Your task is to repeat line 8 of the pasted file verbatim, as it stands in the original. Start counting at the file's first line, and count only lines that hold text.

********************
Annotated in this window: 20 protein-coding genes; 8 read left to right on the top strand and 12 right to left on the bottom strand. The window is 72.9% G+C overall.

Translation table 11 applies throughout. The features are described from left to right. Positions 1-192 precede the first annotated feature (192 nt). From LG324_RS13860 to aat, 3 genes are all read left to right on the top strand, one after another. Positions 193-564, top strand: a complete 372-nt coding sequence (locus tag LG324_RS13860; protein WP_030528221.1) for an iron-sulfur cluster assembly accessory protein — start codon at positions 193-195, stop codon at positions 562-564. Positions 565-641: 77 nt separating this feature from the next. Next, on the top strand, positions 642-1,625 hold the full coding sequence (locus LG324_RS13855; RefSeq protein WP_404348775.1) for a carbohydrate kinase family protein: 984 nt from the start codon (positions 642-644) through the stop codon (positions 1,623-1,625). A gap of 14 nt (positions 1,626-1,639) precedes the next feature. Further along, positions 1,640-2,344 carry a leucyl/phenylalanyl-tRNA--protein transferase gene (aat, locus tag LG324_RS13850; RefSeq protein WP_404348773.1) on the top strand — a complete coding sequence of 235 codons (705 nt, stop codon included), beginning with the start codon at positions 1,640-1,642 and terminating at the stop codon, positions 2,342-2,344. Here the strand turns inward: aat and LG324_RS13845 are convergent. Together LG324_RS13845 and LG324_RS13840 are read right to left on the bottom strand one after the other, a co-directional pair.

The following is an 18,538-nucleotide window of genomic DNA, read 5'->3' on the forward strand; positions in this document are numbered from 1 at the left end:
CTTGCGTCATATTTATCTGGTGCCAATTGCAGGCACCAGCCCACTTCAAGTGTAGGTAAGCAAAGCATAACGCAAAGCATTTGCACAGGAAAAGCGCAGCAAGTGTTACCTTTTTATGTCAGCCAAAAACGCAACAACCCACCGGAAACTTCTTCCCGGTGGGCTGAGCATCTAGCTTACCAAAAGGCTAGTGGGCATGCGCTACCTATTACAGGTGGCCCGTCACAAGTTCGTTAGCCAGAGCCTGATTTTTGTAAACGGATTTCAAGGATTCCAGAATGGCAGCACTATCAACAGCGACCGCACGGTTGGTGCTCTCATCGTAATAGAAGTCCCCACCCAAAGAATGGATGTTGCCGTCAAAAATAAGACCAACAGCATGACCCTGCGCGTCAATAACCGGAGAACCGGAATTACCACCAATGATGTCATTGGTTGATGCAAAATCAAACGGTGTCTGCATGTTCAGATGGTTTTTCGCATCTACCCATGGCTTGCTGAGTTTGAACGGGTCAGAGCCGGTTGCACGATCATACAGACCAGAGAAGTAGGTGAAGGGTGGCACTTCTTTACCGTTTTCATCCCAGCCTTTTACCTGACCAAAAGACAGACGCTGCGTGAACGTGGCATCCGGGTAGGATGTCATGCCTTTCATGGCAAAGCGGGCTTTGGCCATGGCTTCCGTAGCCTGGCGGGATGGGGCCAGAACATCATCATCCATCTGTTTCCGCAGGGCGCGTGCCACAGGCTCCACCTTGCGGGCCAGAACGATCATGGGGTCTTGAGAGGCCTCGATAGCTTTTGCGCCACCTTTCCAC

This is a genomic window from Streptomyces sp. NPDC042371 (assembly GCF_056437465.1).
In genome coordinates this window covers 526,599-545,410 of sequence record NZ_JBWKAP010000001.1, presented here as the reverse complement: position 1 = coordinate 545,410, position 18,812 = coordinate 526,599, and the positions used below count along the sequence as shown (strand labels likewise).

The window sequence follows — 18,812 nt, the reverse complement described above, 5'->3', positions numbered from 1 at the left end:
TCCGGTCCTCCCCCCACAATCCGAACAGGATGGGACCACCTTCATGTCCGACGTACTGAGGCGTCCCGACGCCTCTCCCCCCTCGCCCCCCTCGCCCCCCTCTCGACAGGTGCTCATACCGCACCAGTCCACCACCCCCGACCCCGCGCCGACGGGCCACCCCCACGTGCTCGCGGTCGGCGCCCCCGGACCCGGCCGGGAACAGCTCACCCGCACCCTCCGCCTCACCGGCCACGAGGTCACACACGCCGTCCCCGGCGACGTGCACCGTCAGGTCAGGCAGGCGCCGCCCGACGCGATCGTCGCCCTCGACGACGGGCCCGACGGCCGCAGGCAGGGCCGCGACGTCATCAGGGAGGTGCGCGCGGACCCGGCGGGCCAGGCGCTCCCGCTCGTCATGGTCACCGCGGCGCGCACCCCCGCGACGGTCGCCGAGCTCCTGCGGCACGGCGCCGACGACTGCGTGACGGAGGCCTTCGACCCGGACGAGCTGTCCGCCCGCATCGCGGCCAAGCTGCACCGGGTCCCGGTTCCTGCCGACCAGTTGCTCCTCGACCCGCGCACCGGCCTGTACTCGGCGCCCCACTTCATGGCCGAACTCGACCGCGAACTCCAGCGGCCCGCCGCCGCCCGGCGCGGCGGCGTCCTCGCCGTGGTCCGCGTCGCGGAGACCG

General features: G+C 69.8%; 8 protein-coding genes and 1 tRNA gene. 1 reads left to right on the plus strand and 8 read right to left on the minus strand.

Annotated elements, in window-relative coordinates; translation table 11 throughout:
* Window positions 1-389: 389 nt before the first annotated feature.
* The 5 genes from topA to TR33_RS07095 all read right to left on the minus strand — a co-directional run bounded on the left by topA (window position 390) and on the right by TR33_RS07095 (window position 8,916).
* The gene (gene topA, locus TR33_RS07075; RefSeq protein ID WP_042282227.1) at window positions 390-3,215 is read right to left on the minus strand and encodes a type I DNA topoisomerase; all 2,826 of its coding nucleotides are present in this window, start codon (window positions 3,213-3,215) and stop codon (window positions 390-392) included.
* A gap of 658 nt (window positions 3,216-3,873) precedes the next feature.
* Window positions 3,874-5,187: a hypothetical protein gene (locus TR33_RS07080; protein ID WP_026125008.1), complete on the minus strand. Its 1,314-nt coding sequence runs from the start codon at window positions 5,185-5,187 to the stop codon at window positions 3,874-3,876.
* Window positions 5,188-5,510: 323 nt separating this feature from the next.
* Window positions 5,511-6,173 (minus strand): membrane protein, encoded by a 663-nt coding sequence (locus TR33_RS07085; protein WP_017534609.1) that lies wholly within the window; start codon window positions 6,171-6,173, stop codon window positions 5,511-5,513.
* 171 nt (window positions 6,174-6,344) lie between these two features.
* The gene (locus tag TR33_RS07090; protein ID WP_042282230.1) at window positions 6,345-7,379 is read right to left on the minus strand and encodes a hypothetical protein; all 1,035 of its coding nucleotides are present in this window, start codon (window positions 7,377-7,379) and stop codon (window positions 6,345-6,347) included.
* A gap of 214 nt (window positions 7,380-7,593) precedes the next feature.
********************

TCCGGTCCTCCCCCCACAATCCGAACAGGATGGGACCACCTTCATGTCCGACGTACTGAGGCGTCCCGACGCCTCTCCCCCCTCGCCCCCCTCGCCCCCCTCTCGACAGGTGCTCATACCGCACCAGTCCACCACCCCCGACCCCGCGCCGACGGGCCACCCCCACGTGCTCGCGGTCGGCGCCCCCGGACCCGGCCGGGAACAGCTCACCCGCACCCTCCGCCTCACCGGCCACGAGGTCACACACGCCGTCCCCGGCGACGTGCACCGTCAGGTCAGGCAGGCGCCGCCCGACGCGATCGTCGCCCTCGACGACGGGCCCGACGGCCGCAGGCAGGGCCGCGACGTCATCAGGGAGGTGCGCGCGGACCCGGCGGGCCAGGCGCTCCCGCTCGTCATGGTCACCGCGGCGCGCACCCCCGCGACGGTCGCCGAGCTCCTGCGGCACGGCGCCGACGACTGCGTGACGGAGGCCTTCGACCCGGACGAGCTGTCCGCCCGCATCGCGGCCAAGCTGCACCGGGTCCCGGTTCCTGCCGACCAGTTGCTCCTCGACCCGCGCACCGGCCTGTACTCGGCGCCCCACTTCATGGCCGAACTCGACCGCGAACTCCAGCGGCCCGCCGCCGCCCGGCGCGGCGGCGTCCTCGCCGTGGTCCGCGTCGCGGAGACCG